While candy floss / cotton candy-like spun-sugar confectioneries have been around since at least the 15th century, if not earlier, it’s only been recently that cotton candy has been something practical to make and sell. So despite the fact that the amount of sugar itself in a typical serving of cotton candy is quite small, only about 30 grams or about 2 tablespoons, the time consuming handmade production of it and how quickly it loses its fluffy nature when exposed to air made it something that wasn’t well known or eaten except by certain wealthy individuals.
Cotton candy reached its current form and became accessible to the masses thanks to the efforts of Dentist William Morrison and candy maker John C. Wharton in 1897. That year, the two got together and invented an electric machine that would first melt crystallized sugar, then spin the melted sugar such that it would be forced through tiny holes in a screen, which would create the threads of cotton candy. These threads could then be collected into a container. In their case, they sold them initially in small chipped-wood boxes. This entire process could be done quite quickly and easily, which is essential when selling cotton candy as it’s hygroscopic and has a very large surface area, so gathers moisture from the air quickly causing it to lose its fluffy texture, turning into sticky/coarse strands, particularly in humid regions.
Morrison and Wharton introduced their machine and cotton candy to a widespread audience at the 1904 St. Louis Fair, which was actually originally called the Louisiana Purchase Exposition. That fair also helped popularize the ice cream cone, Dr. Pepper, Hot dogs in buns, Hamburgers, and peanut butter in America. (Although, contrary to what you might read elsewhere, it is not where any of these things first debuted to the public, not even close on many of them, such as peanut butter, which has been made since as early as 1000 BC. It just helped popularize them).
They sold cotton candy at the 1904 World’s Fair for 25 cents a box,which was fairly expensive for a candy item at half the cost of admission to the fair itself (and a huge profit for the tiny amount of sugar per box). Despite the price, it was a huge hit with the two selling approximately 68,655 units of cotton candy at the fair, so $17,163.75 worth ($411,000 today) over the course of the 7 month event. Given that the average annual salary in the U.S. for an individual was about $450 or about $37 a month, they did OK with their $2500-ish per month gross. As a side benefit, one would assume Morrison’s dental practice may have been helped a bit by this, although not as much as the next cotton candy making dentist who specifically targeted his own patients when selling the confectionery.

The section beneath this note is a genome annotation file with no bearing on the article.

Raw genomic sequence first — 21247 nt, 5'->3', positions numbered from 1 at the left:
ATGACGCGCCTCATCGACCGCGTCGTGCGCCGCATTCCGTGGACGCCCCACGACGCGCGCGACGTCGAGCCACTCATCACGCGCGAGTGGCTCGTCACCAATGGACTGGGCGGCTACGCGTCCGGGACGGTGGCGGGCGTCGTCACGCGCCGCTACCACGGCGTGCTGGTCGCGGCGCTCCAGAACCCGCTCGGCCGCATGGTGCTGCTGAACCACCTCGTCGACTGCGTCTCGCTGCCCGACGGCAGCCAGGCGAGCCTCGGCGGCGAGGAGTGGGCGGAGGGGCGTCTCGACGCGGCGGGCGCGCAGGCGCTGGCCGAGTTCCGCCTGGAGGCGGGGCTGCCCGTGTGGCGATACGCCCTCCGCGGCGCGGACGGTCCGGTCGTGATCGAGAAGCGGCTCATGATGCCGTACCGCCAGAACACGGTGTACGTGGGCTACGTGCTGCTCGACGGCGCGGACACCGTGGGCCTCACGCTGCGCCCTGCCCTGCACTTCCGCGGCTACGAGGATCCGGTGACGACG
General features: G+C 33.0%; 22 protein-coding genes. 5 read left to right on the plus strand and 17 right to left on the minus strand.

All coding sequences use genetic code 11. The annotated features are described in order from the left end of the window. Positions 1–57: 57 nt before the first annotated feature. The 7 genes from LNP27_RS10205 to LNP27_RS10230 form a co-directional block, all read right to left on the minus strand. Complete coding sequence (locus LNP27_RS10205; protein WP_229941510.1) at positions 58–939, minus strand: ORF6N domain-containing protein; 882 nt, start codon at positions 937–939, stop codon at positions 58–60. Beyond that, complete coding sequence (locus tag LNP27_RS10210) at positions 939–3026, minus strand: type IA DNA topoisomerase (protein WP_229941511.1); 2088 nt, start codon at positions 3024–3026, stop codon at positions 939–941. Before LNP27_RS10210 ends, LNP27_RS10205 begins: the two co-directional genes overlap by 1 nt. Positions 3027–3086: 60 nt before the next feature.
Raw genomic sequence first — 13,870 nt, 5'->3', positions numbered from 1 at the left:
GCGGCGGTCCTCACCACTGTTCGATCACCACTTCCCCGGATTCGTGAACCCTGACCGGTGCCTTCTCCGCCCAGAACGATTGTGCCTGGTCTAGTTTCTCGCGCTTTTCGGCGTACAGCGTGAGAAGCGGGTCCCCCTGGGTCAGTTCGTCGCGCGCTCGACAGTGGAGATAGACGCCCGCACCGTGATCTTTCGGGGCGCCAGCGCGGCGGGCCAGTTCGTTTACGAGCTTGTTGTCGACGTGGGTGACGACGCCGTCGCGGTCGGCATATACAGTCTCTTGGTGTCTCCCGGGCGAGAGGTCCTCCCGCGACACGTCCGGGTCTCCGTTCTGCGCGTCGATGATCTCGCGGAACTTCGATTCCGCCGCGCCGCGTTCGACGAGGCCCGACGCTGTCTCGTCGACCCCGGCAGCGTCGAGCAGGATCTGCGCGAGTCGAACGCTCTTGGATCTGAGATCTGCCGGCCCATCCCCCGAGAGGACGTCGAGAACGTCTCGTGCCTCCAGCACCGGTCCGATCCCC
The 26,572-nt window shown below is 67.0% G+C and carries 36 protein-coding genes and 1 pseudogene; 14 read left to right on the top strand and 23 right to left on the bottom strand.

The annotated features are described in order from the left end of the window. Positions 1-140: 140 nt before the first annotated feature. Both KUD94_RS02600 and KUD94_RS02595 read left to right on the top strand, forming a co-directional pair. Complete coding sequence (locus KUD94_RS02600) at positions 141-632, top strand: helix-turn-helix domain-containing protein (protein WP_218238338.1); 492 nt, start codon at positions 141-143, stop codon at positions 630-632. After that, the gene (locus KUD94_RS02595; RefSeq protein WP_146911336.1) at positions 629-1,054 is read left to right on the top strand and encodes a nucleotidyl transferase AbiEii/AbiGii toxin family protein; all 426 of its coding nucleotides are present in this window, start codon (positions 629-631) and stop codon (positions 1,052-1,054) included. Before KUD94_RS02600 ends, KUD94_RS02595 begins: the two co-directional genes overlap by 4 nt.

That dentist was Josef Lascaux, who also independently invented his own machine for making cotton candy. Rather than sell it to the masses, he first simply started selling it at his dentist’s office. When exactly he started doing this isn’t entirely known, but it is generally thought it was at least a decade, if not close to two after Morrison and Wharton. While Lascaux probably wasn’t the first to invent a cotton candy making machine, he is generally credited for giving it its name around 1921. In the 17 years since its widespread introduction at the World’s Fair, it had been called by the name Wharton and Morrison had named it, “Fairy Floss”. But in the 1920s, Lascaux’s name for it, “cotton candy”, became much more popular with “fairy floss” slowly dying out in popular use.